He was an Indian, he was a Bengali, he was a Hindu but he was also a Brahmo, a reformist sect which borrowed a lot from Islam and Christianity. And in some fundamental sense, he belongs to everybody. Somehow or other this is accepted in the case of Gandhi but this is not accepted in the case of Tagore.

S.G.:How do you compare Tagore’s concept of nationalism and his sense of patriotism with that of Gandhi?

A.N.:Gandhi’s nationalism was not very strong either. In this 90-volume collected works, there are hardly a dozen or so references in the index to nationalism though it comes out indirectly in many places but I would suspect that most cases you can see that he is actually talking about patriotism, not about nationalism as an ideology.

I suspect that the Tagore–Gandhi differences have been played up in the 70 years  because we want to play up Tagore as a modern Indian. Modern Indians have been desperately looking for a great hero and not finding anyone, Tagore probably serves that purpose for them to some extent.

Actually, strange though it might seem to you, Tagore was writing about Gandhi even before he had heard of Gandhi, even before Gandhi emerged in the Indian scene, when Gandhi was an incipient idea. In other sense, he was anticipating the emergence of somebody like Gandhi in Indian political scene and there is a lovely essay by the late Sisir Kumar Das, himself a writer and a historian of literature, where he shows how Gandhi met this unfulfilled ambition of Tagore, to see in his lifetime, the emergence of somebody like Gandhi in the Indian public sphere. And Tagore was the one who called Gandhi ‘Mahatma’ for the first time. Gandhi called him ‘Gurudev’. And Tagore wanted to leave his alternative university Viswabharati at Santiniketan with Gandhi. He wanted him to take care of it after his death. Gandhi was younger than Tagore. And I don’t think that is an accident because even the vision of that alternative university is partly influenced by Gandhi. Gandhi was trying to practice, atleast play with the same ideas and there was a continuity between Gandhi’s NaiTalim and Tagore’s Visvabharati.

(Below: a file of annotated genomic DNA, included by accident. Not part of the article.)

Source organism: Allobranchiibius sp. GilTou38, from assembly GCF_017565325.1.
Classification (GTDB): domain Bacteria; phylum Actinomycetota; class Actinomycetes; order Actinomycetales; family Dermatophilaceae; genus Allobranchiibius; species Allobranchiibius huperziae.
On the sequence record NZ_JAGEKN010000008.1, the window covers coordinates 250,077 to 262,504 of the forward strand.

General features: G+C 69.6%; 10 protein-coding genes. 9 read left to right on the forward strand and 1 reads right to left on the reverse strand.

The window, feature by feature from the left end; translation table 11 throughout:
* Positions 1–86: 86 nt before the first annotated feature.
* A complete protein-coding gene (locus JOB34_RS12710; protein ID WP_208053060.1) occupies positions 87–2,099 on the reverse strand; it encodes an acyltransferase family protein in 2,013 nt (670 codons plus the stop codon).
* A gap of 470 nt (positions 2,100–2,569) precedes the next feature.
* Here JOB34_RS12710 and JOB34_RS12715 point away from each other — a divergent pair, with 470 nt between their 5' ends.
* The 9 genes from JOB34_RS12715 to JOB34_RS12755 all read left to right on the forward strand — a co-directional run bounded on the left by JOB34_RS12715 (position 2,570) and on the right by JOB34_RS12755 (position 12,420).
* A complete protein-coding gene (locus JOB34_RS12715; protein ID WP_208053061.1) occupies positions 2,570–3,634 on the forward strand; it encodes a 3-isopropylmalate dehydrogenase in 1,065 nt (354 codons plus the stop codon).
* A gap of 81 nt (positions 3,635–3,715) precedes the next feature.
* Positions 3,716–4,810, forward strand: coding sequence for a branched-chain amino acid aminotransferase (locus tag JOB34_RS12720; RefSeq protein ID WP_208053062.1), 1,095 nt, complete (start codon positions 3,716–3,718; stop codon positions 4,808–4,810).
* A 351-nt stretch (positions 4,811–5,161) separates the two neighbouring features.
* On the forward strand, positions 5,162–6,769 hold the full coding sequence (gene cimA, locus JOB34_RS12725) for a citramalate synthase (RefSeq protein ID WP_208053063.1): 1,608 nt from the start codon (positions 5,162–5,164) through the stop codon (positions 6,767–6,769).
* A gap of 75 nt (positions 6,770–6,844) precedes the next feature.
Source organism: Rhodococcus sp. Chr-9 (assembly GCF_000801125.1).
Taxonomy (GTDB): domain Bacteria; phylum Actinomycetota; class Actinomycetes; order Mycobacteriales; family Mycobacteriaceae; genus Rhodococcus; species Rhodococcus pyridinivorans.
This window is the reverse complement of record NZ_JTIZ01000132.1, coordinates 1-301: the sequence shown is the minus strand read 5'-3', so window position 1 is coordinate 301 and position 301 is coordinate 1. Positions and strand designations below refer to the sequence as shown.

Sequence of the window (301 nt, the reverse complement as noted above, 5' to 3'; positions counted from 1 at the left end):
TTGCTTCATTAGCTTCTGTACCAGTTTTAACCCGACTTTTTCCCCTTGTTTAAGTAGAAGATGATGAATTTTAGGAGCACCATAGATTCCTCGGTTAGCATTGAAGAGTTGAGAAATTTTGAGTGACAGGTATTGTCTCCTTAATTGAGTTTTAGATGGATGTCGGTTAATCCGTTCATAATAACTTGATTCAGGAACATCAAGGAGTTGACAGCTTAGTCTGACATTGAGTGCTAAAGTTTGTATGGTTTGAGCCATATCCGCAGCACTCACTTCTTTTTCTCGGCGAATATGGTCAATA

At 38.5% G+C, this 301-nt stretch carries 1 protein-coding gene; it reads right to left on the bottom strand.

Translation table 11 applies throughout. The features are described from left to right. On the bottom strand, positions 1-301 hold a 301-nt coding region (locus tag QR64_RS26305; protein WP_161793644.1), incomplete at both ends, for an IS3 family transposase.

S.G.: You mentioned Tagore’s visits to Japan and the Far East. Can it be argued that Tagore was more Asian than Gandhi as the latter drew upon a lot of Western ( or, European) philosophy in his thought?

A.N: Yes, you are right,Tagore was probably more consciously Asian. He was deeply perturbed that the pre-colonial ties with India’s neighbours that had existed for centuries had collapsed. That even if we have to dialogue with your neighbours, you have to go through the western university system, a western language and western mediation and that he considered a real loss. And in Santiniketan, he tried to take care of that and India’s first department of Chinese Studies was established there. It is true. His dance bears the imprint of Sri Lankan dances .

But the fact remains that Gandhi also was not entirely a product of India. He was a product of India and Africa. His most formative years, he spent in South Africa. Satyagraha emerged in a racist country. Many people believe that satyagraha could have only emerged under a liberal dispensation, only under British rule. That is not true.It was tried out in a country which was openly racist and was a police state in every sense.

In that sense, Gandhi also had his exposure to different kinds of cultural plurality. And if you read accounts of Gandhi in South Africa, you have no reason to feel ashamed as an Indian because there is no touch of racism in him. Indeed, Nelson Mandela has said that you sent us a barrister, we sent you back a saint. And it is also true that the three greatest Gandhians at this moment, none is an Indian. None is an Indian, no one is a Hindu either or a Jain. Aung San Suu Kyi, Nelson Mandela and the Dalai Lama. And I think it also talks of a different kind of cross cultural sensitivity.

Both Tagore and Gandhi, in some sense thought not of only of India but you might say that they tried to envision a world where India would have its rightful place but so would every society, every culture and every civilisation also have its rightful place. There would be no hierarchy amongst civilisations and cultures. That was their attempt.

Within that, I think Tagore by his upbringing was perhaps more sanitised in the sense that he lived a sanitised life. That was his background and by his vocation too, (there was a) slight distance or isolation from the heat and dust of the Indian village. He talked of the village, he talked of rurality but his touch with the reality of Indian village, with the destitution and poverty that had begun to enter Indian villages was perhaps weaker than Gandhi’s.

Gandhi was after all a mass politician. Let us not forget that part of the story. Gandhi also came from a background in some ways similar to Tagore. If you look at his backgrounds, his education, he was not from village India. He encountered Indian village in his middle years. Tagore atleast had encountered the village early in his life through his zamindari in what is now Bangladesh.